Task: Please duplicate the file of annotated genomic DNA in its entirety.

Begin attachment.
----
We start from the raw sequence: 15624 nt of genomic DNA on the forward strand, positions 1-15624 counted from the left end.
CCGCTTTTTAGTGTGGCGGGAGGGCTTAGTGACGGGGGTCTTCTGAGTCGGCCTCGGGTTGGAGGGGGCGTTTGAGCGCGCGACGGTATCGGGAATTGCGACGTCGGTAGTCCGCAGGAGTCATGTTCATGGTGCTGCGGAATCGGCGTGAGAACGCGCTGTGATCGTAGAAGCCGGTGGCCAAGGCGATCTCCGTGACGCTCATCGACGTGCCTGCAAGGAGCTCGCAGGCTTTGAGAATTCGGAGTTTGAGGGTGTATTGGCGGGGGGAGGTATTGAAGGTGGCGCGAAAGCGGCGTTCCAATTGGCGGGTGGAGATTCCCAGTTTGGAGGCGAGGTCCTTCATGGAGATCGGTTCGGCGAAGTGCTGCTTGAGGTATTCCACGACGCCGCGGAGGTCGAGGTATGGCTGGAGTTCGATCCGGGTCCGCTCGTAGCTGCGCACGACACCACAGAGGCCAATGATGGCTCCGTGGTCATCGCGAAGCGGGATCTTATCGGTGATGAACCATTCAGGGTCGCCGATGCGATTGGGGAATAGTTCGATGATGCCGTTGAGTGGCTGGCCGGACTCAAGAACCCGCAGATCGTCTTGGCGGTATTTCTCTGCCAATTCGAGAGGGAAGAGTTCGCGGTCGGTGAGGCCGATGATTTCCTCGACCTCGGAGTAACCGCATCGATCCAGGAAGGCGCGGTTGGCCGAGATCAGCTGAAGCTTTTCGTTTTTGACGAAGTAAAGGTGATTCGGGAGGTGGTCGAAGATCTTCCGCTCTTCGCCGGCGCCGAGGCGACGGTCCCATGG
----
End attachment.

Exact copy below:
We start from the raw sequence: 15624 nt of genomic DNA on the forward strand, positions 1-15624 counted from the left end.
CCGCTTTTTAGTGTGGCGGGAGGGCTTAGTGACGGGGGTCTTCTGAGTCGGCCTCGGGTTGGAGGGGGCGTTTGAGCGCGCGACGGTATCGGGAATTGCGACGTCGGTAGTCCGCAGGAGTCATGTTCATGGTGCTGCGGAATCGGCGTGAGAACGCGCTGTGATCGTAGAAGCCGGTGGCCAAGGCGATCTCCGTGACGCTCATCGACGTGCCTGCAAGGAGCTCGCAGGCTTTGAGAATTCGGAGTTTGAGGGTGTATTGGCGGGGGGAGGTATTGAAGGTGGCGCGAAAGCGGCGTTCCAATTGGCGGGTGGAGATTCCCAGTTTGGAGGCGAGGTCCTTCATGGAGATCGGTTCGGCGAAGTGCTGCTTGAGGTATTCCACGACGCCGCGGAGGTCGAGGTATGGCTGGAGTTCGATCCGGGTCCGCTCGTAGCTGCGCACGACACCACAGAGGCCAATGATGGCTCCGTGGTCATCGCGAAGCGGGATCTTATCGGTGATGAACCATTCAGGGTCGCCGATGCGATTGGGGAATAGTTCGATGATGCCGTTGAGTGGCTGGCCGGACTCAAGAACCCGCAGATCGTCTTGGCGGTATTTCTCTGCCAATTCGAGAGGGAAGAGTTCGCGGTCGGTGAGGCCGATGATTTCCTCGACCTCGGAGTAACCGCATCGATCCAGGAAGGCGCGGTTGGCCGAGATCAGCTGAAGCTTTTCGTTTTTGACGAAGTAAAGGTGATTCGGGAGGTGGTCGAAGATCTTCCGCTCTTCGCCGGCGCCGAGGCGACGGTCCCATGG